Clinician scientist, KGHRI
Professor of Nursing, Queen’s University
Chronic disease prevention and management, healthy work places, patient reported outcomes, health system and services
Joan Tranmer is a Professor in the School of Nursing and Department of Public Health Sciences and the Scientific Director of Nursing and Health Research at Queen’s University. She is an affiliated scientist with the Centre for Health Services and Policy Research at Queen’s University, Institute for Clinical Evaluative Sciences and the Nursing Health Services Research Unit at University of Toronto. She received her PhD in Nursing from University of Toronto (1999), and her MSc (1992) and BNSc (1975) from Queen’s University, Kingston, Ontario. Previous to joining Queen’s School of Nursing as a full time faculty member in 2005, she worked at Kingston General Hospital in a variety of clinical and leadership positions.
Education and honours
- RN, BScN, MSc, Queen's University
- PhD, University of Toronto
Joan has an active health services research program with 2 foci. The first research focus is on understanding the health care needs of, and optimizing the care of individuals with complex chronic illness conditions. The second focus is on understanding the relationships between work related factors, such as shift work patterns, and cardiovascular and cancer risk in women.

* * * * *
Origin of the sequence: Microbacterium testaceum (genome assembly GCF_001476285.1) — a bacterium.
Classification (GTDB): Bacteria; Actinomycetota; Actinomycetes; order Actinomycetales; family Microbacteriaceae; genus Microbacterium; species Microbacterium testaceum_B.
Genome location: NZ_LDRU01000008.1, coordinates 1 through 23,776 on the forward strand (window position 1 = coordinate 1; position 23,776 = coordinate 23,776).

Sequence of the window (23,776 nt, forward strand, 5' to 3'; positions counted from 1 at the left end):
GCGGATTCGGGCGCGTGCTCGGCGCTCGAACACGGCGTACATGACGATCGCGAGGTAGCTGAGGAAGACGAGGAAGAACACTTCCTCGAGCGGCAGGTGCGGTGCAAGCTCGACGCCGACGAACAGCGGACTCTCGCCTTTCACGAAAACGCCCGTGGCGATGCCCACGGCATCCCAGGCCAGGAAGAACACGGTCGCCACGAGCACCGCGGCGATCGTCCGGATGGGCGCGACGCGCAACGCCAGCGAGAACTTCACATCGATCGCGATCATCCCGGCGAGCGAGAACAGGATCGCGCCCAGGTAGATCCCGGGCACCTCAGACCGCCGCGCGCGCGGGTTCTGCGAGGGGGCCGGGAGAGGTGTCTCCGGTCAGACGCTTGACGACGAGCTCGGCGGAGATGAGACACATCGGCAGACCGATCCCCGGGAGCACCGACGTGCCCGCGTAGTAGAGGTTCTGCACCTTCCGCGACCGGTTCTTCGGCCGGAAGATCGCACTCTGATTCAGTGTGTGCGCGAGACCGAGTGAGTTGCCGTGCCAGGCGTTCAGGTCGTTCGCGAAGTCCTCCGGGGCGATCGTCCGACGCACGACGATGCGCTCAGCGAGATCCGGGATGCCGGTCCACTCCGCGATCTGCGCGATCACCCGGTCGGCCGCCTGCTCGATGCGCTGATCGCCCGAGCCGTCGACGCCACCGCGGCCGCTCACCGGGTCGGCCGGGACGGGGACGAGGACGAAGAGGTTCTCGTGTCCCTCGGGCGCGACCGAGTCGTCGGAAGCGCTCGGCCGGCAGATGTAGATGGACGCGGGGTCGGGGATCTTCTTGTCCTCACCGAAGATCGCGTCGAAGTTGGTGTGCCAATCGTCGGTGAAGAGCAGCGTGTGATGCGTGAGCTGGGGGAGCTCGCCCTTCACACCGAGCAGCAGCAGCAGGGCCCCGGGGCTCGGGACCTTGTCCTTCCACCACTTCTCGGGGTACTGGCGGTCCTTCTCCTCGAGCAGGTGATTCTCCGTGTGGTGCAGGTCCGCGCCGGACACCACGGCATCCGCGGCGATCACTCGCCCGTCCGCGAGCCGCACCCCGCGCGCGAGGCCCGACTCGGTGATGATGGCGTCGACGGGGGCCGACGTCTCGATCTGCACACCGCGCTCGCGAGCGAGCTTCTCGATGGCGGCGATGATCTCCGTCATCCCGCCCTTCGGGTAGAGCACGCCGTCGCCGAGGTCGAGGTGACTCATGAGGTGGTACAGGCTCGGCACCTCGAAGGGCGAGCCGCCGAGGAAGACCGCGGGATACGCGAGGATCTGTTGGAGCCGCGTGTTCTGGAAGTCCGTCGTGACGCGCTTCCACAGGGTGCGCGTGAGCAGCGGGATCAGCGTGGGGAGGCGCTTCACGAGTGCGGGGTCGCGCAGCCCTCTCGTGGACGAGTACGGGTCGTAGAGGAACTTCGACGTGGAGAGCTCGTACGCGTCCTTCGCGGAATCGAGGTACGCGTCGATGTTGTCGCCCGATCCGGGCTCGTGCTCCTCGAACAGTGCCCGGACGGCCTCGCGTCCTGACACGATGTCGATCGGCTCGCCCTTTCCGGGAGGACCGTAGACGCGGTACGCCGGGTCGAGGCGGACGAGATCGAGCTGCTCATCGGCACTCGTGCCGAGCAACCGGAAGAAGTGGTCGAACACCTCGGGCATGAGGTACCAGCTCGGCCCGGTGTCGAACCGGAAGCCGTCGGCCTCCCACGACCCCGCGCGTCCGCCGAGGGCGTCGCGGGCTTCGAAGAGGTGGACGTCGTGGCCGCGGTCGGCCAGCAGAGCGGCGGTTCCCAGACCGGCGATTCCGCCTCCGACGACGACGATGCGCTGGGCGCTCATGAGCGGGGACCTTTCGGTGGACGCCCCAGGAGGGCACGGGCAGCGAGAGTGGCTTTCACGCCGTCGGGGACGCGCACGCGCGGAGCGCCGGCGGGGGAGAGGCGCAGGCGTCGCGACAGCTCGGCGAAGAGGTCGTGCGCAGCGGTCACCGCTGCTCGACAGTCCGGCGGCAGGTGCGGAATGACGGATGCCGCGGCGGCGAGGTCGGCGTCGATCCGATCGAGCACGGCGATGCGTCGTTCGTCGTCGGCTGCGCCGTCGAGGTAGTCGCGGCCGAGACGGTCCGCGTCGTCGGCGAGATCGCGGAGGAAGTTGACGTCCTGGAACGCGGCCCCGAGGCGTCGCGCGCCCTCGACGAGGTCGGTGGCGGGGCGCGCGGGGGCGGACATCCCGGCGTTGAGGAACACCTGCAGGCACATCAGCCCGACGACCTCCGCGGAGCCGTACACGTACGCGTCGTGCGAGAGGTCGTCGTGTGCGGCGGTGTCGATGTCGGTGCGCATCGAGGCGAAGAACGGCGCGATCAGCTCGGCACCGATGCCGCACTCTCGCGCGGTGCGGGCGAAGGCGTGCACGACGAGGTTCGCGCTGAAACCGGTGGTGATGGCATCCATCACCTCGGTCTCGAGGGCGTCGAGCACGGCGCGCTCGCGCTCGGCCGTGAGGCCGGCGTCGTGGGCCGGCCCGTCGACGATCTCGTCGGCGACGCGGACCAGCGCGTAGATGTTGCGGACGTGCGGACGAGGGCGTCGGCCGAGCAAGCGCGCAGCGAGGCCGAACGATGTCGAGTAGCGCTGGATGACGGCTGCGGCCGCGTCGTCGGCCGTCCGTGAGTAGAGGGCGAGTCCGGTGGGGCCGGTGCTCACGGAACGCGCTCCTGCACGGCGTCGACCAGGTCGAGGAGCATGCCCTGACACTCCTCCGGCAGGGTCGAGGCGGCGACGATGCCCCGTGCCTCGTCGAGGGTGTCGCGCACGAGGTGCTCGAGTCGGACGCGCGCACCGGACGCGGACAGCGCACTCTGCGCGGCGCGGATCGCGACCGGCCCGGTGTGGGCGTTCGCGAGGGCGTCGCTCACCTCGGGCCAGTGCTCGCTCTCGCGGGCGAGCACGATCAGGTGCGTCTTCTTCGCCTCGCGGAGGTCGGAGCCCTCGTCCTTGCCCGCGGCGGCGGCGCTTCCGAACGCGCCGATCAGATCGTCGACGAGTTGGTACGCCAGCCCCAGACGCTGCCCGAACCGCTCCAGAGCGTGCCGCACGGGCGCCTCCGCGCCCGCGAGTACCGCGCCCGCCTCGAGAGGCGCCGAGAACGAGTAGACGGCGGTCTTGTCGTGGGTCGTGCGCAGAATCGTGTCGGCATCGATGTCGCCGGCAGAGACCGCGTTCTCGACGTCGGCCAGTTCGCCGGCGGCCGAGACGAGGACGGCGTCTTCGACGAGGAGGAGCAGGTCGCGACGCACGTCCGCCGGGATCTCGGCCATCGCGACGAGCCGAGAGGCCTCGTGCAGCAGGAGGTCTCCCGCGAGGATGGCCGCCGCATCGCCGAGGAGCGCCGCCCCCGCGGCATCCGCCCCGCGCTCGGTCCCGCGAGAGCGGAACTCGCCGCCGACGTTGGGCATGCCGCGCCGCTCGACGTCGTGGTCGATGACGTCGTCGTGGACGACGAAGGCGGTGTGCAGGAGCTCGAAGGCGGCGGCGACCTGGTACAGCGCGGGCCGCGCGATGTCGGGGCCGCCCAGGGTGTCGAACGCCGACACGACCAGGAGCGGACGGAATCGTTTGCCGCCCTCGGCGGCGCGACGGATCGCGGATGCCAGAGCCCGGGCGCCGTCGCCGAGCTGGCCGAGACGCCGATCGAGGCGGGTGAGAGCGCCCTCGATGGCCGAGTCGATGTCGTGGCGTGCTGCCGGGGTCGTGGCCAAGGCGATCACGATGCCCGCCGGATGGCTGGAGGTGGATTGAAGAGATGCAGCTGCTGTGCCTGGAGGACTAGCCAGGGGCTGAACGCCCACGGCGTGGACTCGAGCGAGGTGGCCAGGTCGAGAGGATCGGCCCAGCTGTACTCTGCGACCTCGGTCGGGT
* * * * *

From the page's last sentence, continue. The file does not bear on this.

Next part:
As a clinician scientist, she has garnered peer reviewed funding for this comprehensive research program. She recently completed a group of cohort studies that explored personal, social and clinical factors related to optimization of function and health in older patients with chronic cardiovascular or cancer conditions. The next stage of this program, which is currently in progress, involves the development and evaluation of system-level interventional strategies, of relevance to the practice of nursing, to enhance the effectiveness of patient care in these patient populations. The Ontario Ministry of Health Career Scientist Award (2002 -2007) and the Ontario Women’s Health Council and CIHR Mid-career Investigator Award (2007-2012) provided personnel support for this program.
As well, Dr. Tranmer, in collaboration with a strong trans-disciplinary team, have developed an innovative clinical-health services, population-based research program focused on understanding the work-related factors, such as shift work, associated with increased risk for cardiovascular disease or breast cancer. This team recently completely a CIHR-funded comprehensive biomarker study designed to determine the mechanisms through which exposure to night work may influence health. Findings from the studies in this program of research have received international media attention, have been presented and published widely.